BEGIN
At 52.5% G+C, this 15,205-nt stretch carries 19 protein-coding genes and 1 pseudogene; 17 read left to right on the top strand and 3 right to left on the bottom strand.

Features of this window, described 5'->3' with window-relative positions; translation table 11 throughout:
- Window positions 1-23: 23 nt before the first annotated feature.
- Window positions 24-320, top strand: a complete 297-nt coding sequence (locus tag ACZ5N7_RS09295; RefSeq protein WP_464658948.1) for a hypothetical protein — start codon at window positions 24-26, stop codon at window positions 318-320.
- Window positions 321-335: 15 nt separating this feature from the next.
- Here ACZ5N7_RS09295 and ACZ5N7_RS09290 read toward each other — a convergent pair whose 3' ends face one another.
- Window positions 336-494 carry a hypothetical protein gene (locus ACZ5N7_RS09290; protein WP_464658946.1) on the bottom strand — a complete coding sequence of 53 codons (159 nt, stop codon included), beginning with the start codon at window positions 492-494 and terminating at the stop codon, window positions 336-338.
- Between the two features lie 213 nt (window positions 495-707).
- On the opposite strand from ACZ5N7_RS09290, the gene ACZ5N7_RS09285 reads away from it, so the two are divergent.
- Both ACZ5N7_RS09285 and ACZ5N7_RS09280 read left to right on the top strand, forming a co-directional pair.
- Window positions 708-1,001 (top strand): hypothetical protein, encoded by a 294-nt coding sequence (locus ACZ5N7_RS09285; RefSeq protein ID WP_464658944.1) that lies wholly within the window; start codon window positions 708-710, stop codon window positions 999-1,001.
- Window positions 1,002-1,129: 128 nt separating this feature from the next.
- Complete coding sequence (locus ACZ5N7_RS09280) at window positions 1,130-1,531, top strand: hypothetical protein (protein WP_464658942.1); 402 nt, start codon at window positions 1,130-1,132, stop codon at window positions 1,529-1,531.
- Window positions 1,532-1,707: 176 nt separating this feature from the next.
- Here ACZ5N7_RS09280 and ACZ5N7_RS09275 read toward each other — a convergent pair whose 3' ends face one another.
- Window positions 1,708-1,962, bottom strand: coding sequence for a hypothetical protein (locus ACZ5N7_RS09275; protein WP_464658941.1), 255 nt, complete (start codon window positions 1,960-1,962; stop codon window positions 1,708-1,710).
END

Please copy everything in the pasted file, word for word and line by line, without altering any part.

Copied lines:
At 52.5% G+C, this 15,205-nt stretch carries 19 protein-coding genes and 1 pseudogene; 17 read left to right on the top strand and 3 right to left on the bottom strand.

Features of this window, described 5'->3' with window-relative positions; translation table 11 throughout:
- Window positions 1-23: 23 nt before the first annotated feature.
- Window positions 24-320, top strand: a complete 297-nt coding sequence (locus tag ACZ5N7_RS09295; RefSeq protein WP_464658948.1) for a hypothetical protein — start codon at window positions 24-26, stop codon at window positions 318-320.
- Window positions 321-335: 15 nt separating this feature from the next.
- Here ACZ5N7_RS09295 and ACZ5N7_RS09290 read toward each other — a convergent pair whose 3' ends face one another.
- Window positions 336-494 carry a hypothetical protein gene (locus ACZ5N7_RS09290; protein WP_464658946.1) on the bottom strand — a complete coding sequence of 53 codons (159 nt, stop codon included), beginning with the start codon at window positions 492-494 and terminating at the stop codon, window positions 336-338.
- Between the two features lie 213 nt (window positions 495-707).
- On the opposite strand from ACZ5N7_RS09290, the gene ACZ5N7_RS09285 reads away from it, so the two are divergent.
- Both ACZ5N7_RS09285 and ACZ5N7_RS09280 read left to right on the top strand, forming a co-directional pair.
- Window positions 708-1,001 (top strand): hypothetical protein, encoded by a 294-nt coding sequence (locus ACZ5N7_RS09285; RefSeq protein ID WP_464658944.1) that lies wholly within the window; start codon window positions 708-710, stop codon window positions 999-1,001.
- Window positions 1,002-1,129: 128 nt separating this feature from the next.
- Complete coding sequence (locus ACZ5N7_RS09280) at window positions 1,130-1,531, top strand: hypothetical protein (protein WP_464658942.1); 402 nt, start codon at window positions 1,130-1,132, stop codon at window positions 1,529-1,531.
- Window positions 1,532-1,707: 176 nt separating this feature from the next.
- Here ACZ5N7_RS09280 and ACZ5N7_RS09275 read toward each other — a convergent pair whose 3' ends face one another.
- Window positions 1,708-1,962, bottom strand: coding sequence for a hypothetical protein (locus ACZ5N7_RS09275; protein WP_464658941.1), 255 nt, complete (start codon window positions 1,960-1,962; stop codon window positions 1,708-1,710).